The Alberta Energy Regulator (AER) is the single regulator of energy development in Alberta, with a mandate to provide for the “safe, efficient, orderly, and environmentally responsible development” of hydrocarbon resources in the province.20
As the province’s “one-stop shop” for regulation of oil, gas and coal resources, the AER has a conflicting mandate to both promote energy development and protect the environment and public safety. It makes our list of the Top 50 as a major enabler.
Head office: Calgary, Alberta
Originally formed in 1938, the AER has undergone changes in policy orientation, priority and name. Its name has evolved from the Petroleum and Natural Gas Conservation Board, to the Oil and Gas Conservation Board, to the Alberta Energy and Utilities Board, to the Energy Resources Conservation Board, and now the Alberta Energy Regulator.1
The AER was established in its current iteration in December 2012 via the Responsible Energy Development Act.2 Under the act, the AER assumed the regulatory functions of the Energy Resources Conservation Board as well as those previously under the purview of Alberta Environment and Sustainable Resource Development, related to managing public lands, conserving water resources and protecting the environment. This consolidation makes the AER a “one-stop shop” for regulatory approvals.3
As the single regulator of the energy sector in Alberta, the AER handles all aspects of the regulatory process from “application and exploration, to construction and development, to abandonment, reclamation, and remediation.”4 It is also charged with overseeing public hearings and consultation regarding oil and gas development.5
The AER was created in response to pressures from industry to streamline applications for project approvals, as well as struggles waged by Indigenous communities, environmentalists and scientists to improve environmental regulation.6 The creation of a new regulatory system offered the possibility that Alberta’s regulatory processes would better reflect the public interest by giving the AER an expanded mandate for environmental impact management and provide opportunities for increased public participation in policy-making.
On April 1, 2014, the day the transition to the AER as the province’s single energy-sector regulator was completed, Alberta’s then minister of environment, Diana McQueen, pledged a future in which the environment would be “a top priority.”7 Yet since that day, “the AER has not developed a clear role in the protection of the environment and public health,”8 while the resulting regulatory structure has largely therefore meant a big win for industry proponents of “streamlining regulation.”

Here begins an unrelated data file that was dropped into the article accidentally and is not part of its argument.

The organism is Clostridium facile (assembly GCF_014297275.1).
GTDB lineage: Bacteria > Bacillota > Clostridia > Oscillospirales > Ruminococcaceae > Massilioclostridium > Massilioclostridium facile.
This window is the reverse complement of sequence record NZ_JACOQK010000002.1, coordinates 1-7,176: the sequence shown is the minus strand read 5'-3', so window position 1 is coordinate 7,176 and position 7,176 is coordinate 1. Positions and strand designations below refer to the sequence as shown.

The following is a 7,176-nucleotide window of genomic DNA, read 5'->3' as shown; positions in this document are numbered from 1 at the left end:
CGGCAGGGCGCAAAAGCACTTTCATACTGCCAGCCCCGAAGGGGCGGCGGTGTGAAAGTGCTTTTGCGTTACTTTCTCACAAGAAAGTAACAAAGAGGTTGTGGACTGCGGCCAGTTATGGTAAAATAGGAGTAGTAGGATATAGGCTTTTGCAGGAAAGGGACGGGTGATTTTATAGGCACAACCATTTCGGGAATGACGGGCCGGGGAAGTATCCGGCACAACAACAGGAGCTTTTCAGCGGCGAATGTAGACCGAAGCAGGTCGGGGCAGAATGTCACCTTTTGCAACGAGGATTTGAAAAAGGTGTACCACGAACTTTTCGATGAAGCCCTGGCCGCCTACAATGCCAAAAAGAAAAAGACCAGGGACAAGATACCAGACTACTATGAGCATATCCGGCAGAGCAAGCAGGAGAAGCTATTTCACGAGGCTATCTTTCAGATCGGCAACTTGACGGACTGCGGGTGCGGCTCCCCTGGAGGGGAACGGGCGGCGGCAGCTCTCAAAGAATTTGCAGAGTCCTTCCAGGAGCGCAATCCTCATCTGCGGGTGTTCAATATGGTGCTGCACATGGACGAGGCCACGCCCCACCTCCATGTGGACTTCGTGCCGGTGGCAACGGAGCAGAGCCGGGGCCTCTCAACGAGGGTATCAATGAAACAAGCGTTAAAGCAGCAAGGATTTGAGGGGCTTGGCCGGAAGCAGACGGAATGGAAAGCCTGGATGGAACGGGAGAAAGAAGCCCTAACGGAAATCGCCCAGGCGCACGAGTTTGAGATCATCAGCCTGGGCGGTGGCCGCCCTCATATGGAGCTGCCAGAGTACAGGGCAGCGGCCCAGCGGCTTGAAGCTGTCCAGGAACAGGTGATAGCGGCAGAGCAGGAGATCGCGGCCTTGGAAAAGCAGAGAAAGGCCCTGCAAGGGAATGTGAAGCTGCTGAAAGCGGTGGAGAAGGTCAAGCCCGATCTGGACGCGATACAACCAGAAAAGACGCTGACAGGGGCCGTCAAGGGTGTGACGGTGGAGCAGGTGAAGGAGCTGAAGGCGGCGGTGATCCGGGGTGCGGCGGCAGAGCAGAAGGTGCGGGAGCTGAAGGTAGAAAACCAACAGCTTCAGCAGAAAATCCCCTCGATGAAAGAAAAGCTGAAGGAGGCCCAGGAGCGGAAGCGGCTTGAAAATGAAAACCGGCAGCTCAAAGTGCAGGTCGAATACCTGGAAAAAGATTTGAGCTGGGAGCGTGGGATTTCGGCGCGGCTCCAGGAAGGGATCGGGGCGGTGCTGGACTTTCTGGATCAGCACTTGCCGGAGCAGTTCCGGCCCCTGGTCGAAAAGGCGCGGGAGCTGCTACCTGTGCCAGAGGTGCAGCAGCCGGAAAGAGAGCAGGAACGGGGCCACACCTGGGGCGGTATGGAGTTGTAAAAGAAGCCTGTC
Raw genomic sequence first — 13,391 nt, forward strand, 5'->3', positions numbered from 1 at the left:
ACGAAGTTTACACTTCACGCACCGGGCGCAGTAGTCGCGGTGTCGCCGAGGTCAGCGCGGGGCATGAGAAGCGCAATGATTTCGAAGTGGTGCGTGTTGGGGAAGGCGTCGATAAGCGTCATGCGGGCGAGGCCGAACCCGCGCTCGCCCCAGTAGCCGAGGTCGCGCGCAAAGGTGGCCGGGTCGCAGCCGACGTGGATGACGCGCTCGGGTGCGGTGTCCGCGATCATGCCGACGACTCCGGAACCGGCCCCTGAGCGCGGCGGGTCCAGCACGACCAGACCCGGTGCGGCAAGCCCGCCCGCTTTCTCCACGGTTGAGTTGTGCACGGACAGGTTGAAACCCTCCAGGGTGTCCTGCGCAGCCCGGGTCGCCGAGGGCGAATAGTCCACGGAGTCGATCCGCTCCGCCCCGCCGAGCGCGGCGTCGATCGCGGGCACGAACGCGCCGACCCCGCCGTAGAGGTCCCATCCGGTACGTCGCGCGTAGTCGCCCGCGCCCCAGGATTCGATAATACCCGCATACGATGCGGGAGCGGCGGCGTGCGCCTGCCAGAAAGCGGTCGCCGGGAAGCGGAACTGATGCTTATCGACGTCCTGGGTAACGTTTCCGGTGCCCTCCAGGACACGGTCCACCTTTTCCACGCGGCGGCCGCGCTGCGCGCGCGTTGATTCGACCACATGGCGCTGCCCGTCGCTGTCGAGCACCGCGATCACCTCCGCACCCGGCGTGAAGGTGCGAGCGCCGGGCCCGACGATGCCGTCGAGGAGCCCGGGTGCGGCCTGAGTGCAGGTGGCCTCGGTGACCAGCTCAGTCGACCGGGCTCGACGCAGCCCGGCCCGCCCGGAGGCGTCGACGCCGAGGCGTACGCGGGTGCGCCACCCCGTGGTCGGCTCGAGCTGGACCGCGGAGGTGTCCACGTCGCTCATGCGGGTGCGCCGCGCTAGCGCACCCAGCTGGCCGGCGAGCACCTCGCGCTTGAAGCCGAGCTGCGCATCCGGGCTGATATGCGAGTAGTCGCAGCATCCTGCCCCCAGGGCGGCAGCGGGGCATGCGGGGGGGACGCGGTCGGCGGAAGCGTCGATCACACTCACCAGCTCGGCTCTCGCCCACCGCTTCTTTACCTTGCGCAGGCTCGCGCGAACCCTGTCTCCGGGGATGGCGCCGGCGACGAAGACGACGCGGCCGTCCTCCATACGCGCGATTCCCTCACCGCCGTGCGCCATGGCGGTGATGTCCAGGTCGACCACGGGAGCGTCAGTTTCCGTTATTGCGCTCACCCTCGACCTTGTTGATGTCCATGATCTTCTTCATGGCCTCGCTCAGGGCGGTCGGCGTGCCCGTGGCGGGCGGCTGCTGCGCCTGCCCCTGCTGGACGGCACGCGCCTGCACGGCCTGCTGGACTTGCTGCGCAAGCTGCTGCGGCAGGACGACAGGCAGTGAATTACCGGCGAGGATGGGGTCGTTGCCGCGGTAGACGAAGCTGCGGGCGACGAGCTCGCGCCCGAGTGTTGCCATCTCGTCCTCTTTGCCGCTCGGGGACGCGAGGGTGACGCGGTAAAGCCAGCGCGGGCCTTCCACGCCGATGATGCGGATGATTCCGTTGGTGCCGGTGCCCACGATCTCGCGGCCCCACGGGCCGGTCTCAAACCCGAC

The AER’s focus on industry interests is evident in its current inability to protect the public from environmental harms from abandoned oil and gas wells. Once a company no longer uses a well or a well’s productive life has ended, it can choose to suspend the well (temporarily take it out of service), or decommission it by sealing it (known as abandoning). In sealing, the company must identify any issues within the well that could lead to leaks, clean wellbores to avoid soil and groundwater contamination and cap the well. Once wells are abandoned, companies have a further duty to “reclaim” energy sites by returning the land to the way it looked and was used before the development took place (through cleanup of contamination as well as soil and vegetation restoration). There is a growing problem with abandoned wells in Alberta (the AER estimates that about 170,000 exist in the province). 9
Abandoned wells that are not properly sealed and reclaimed pose serious environmental and public safety risks, including contamination of freshwater aquifers, accumulation of explosive gases and contribution to greenhouse gases through continuous methane leakages. However, the AER has not been dealing with the growing public health and safety issues these pose in a timely manner10, and under the current system of industrial oversight, there are no time frames as to when a well should be properly sealed and reclaimed, unlike in other jurisdictions.11